Look at 2 examples of websites:
These brands clearly communicate an archetype. The first is the Creative archetype, with lots of color and energy. The second is the Leader, communicating power and affluence.
Two very different brands and archetypes. You quickly get the brand’s vibe. And, if you’re the brand’s ideal client, hopefully, you’ll be interested to know more.
2. Brand archetypes help filter out the noise.
We are complex people with a lot going on. This means that it can be hard to decide which parts of our life to communicate. What makes our brand stronger? What makes it weaker?
I’ve worked with clients who have said “I have no idea what to post! My wedding anniversary? Photos of my trip to Brazil? Or a book review?! For coaches and creatives, it can get really hard to choose what to show in their brand.
Some people are intuitive geniuses and develop strong brands based on gut decisions. But most of us need some kind of north star to guide our way in the branding universe. Your brand archetype can act as that compass, giving you clear guidelines as to what to use and what to do (and ditch) in your brand.
3. Brands based on archetypes are timeless.
Today more than ever, we need brands that are based on something deeper and with more meaning than passing trends and fads.
Many brands on Instagram are quick to replicate videos and images that are trending. Although this makes sense in the short term to get a hit of visibility, the problem is that all brands start to look and feel pretty similar. When you have a really clear picture of what your brand is and is not, it’s much easier to keep consistency and clarity. Is it right for your brand? Does it play on your and your brand’s strengths?
Then, maybe you’ll avoid the temptation to do that pointing video that’s everywhere on Instagram. Unless of course your archetype is Entertainer, but more on that later.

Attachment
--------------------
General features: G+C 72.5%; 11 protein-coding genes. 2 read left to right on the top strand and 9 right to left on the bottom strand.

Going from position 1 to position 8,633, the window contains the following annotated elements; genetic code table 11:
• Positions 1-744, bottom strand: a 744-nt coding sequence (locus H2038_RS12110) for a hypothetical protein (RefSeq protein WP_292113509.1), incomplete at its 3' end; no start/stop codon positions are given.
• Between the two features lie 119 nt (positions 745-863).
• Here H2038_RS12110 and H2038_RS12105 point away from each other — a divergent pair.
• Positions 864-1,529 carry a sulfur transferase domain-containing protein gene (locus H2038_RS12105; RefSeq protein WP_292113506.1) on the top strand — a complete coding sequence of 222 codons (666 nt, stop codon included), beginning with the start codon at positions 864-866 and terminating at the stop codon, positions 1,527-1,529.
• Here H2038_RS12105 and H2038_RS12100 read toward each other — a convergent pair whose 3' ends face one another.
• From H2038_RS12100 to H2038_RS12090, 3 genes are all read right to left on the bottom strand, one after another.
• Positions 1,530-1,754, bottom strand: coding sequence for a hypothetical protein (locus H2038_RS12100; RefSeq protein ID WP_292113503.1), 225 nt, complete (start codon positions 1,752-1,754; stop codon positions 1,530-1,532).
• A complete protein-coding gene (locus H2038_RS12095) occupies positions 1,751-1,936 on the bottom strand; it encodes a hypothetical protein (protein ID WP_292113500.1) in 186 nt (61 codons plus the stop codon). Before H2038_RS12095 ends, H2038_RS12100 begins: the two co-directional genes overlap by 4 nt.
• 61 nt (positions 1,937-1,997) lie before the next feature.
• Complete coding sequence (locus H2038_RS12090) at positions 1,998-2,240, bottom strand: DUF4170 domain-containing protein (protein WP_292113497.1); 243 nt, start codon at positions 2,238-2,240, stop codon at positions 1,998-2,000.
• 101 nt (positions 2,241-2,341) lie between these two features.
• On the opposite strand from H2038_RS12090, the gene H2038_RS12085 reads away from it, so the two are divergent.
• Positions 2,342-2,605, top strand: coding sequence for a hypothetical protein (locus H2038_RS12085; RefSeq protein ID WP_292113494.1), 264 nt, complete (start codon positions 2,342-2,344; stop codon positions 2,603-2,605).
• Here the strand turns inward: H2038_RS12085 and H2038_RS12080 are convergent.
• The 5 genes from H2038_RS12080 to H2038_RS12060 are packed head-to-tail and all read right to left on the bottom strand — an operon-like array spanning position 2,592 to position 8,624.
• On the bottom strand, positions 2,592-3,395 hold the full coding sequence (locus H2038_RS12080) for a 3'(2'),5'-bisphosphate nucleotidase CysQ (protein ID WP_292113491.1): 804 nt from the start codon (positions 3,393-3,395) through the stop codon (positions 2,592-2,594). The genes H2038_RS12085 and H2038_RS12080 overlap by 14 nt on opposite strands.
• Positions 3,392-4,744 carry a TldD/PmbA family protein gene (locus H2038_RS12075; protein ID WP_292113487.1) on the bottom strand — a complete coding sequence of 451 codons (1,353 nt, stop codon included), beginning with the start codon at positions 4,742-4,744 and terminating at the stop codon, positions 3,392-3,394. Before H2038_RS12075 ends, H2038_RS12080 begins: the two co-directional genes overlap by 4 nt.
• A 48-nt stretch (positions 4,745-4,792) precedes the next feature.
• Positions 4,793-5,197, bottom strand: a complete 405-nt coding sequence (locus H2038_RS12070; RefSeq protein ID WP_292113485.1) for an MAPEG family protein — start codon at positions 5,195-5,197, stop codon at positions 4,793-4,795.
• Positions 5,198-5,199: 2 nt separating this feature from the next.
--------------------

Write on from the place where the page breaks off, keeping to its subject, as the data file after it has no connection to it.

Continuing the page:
Can a brand have two archetypes?
Yes… Kind of. Research has shown that the most effective brands have one primary and easily recognizable brand. Now, if you have a personal brand, you may kick and scream and hate being “boxed” into only one archetype. And that’s completely understandable… It’s pretty straightforward to fit an abstract/corporate brand neatly into one archetype. But things get messier when it’s actually a real person behind the brand.
It was like that for me: although I clearly recognize myself as an Innocent, the Intellectual/Sage archetype really pulls my strings. Big-time nerd over here.
The solution? Having a primary and secondary archetype. It’s important to choose one primary archetype, the most important and recognizable one for your brand. But you can also incorporate things from your secondary archetype. This can help represent you more fully and add depth to your brand, without confusing your ideal client.
Here is a quick rundown of the 12 archetypes.
What are the 12 brand archetypes? With examples
Brand Promise: That life can be simple, happy and uncomplicated.
Brand Vibe: Simple, happy, upbeat.
Strengths: Faith and optimism.
Brand examples: Taylor Swift, Meg Ryan, Wholefoods Market, Aveeno, Dove, Coca-Cola.